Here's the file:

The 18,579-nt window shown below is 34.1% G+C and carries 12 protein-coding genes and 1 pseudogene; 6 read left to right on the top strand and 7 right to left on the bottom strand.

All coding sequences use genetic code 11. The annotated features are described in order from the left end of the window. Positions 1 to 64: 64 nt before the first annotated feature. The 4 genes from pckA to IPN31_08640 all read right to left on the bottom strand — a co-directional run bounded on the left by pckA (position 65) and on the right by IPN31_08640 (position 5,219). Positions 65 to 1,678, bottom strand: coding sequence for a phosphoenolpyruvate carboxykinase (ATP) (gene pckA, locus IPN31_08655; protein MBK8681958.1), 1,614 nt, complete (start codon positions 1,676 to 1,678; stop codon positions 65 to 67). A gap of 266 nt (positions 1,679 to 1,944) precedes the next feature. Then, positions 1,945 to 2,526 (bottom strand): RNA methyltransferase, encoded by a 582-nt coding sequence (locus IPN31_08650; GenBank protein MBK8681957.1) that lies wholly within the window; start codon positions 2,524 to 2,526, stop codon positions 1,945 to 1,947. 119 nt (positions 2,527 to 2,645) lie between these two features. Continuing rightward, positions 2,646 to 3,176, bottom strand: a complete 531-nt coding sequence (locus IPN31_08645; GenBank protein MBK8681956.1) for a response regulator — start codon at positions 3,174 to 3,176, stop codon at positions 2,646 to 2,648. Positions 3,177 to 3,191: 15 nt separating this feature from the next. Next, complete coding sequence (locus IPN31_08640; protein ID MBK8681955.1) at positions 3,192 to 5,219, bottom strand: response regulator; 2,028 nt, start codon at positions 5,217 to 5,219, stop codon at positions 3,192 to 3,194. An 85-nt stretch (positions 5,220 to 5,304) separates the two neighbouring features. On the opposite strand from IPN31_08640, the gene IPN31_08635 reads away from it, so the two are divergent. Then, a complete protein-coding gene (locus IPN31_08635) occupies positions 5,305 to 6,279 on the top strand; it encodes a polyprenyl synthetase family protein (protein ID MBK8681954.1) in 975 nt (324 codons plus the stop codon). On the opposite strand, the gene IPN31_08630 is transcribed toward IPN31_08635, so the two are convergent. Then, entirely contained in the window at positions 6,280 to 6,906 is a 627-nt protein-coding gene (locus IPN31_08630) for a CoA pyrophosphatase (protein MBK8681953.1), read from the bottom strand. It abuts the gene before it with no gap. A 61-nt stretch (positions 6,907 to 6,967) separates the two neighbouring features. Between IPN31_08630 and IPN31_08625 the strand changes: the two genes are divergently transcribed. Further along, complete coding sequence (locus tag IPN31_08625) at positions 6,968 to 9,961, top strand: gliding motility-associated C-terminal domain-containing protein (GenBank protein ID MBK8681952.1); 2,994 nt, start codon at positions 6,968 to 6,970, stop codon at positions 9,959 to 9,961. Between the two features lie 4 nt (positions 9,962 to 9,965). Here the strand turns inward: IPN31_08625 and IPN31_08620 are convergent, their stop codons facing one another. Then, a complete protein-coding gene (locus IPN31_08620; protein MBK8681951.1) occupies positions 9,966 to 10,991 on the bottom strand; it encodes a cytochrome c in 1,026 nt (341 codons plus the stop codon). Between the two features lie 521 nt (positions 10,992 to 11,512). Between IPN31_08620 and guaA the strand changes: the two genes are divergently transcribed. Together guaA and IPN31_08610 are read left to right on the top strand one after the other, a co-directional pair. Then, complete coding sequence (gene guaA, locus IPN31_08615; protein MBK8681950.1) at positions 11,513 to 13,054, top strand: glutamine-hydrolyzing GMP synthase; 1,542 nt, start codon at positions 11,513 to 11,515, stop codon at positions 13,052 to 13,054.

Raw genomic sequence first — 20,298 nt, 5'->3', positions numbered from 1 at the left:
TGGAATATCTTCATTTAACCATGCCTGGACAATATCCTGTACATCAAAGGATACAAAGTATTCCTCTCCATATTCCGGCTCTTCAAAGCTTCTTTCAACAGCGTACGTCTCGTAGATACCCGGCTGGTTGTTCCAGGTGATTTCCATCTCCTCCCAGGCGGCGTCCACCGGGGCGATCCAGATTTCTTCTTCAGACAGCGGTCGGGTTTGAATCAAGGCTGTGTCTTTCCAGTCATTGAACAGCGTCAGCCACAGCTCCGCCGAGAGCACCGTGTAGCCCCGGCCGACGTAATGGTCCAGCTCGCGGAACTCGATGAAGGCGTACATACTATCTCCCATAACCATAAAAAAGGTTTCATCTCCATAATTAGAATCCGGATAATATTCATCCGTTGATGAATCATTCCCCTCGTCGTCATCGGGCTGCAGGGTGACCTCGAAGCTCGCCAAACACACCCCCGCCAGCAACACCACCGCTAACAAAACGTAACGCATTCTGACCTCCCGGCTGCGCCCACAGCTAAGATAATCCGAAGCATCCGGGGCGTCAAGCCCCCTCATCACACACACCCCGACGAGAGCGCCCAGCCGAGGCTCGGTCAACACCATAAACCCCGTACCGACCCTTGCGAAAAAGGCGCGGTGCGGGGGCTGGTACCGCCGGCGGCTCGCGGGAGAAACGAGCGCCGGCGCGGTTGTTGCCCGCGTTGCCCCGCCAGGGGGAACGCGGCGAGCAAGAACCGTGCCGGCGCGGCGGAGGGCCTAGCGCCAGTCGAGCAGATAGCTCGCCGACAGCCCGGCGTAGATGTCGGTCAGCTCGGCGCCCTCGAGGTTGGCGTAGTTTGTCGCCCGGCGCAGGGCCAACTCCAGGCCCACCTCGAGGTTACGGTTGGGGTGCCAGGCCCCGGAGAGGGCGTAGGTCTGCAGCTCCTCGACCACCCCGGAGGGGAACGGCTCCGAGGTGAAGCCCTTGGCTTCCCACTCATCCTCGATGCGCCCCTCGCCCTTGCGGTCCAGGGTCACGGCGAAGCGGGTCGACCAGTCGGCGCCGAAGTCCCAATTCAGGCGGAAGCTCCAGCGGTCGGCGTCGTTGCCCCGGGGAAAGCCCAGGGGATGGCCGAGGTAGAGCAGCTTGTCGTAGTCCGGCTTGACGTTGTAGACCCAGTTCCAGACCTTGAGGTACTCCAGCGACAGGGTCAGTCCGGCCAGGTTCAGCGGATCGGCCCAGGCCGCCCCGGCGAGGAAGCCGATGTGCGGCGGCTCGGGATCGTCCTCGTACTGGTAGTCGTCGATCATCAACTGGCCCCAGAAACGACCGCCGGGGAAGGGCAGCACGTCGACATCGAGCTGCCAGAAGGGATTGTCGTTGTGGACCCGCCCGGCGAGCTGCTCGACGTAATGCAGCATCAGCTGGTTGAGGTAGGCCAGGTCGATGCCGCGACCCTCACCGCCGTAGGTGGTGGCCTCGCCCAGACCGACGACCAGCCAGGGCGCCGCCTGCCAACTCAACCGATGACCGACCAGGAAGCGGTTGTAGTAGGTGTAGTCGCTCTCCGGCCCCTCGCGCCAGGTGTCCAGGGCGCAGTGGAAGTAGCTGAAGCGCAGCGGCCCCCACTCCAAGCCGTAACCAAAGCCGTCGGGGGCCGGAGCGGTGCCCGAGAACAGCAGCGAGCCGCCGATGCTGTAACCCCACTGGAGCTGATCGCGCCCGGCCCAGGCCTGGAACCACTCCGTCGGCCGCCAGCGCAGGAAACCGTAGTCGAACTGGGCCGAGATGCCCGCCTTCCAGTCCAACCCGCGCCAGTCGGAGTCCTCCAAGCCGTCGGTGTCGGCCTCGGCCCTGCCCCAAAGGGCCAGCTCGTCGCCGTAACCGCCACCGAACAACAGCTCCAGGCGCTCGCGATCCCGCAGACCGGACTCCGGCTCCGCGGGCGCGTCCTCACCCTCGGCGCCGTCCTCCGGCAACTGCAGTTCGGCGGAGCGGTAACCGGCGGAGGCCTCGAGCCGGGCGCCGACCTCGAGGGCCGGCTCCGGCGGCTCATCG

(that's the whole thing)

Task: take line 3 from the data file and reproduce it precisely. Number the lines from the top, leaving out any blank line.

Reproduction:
Raw genomic sequence first — 20,298 nt, 5'->3', positions numbered from 1 at the left: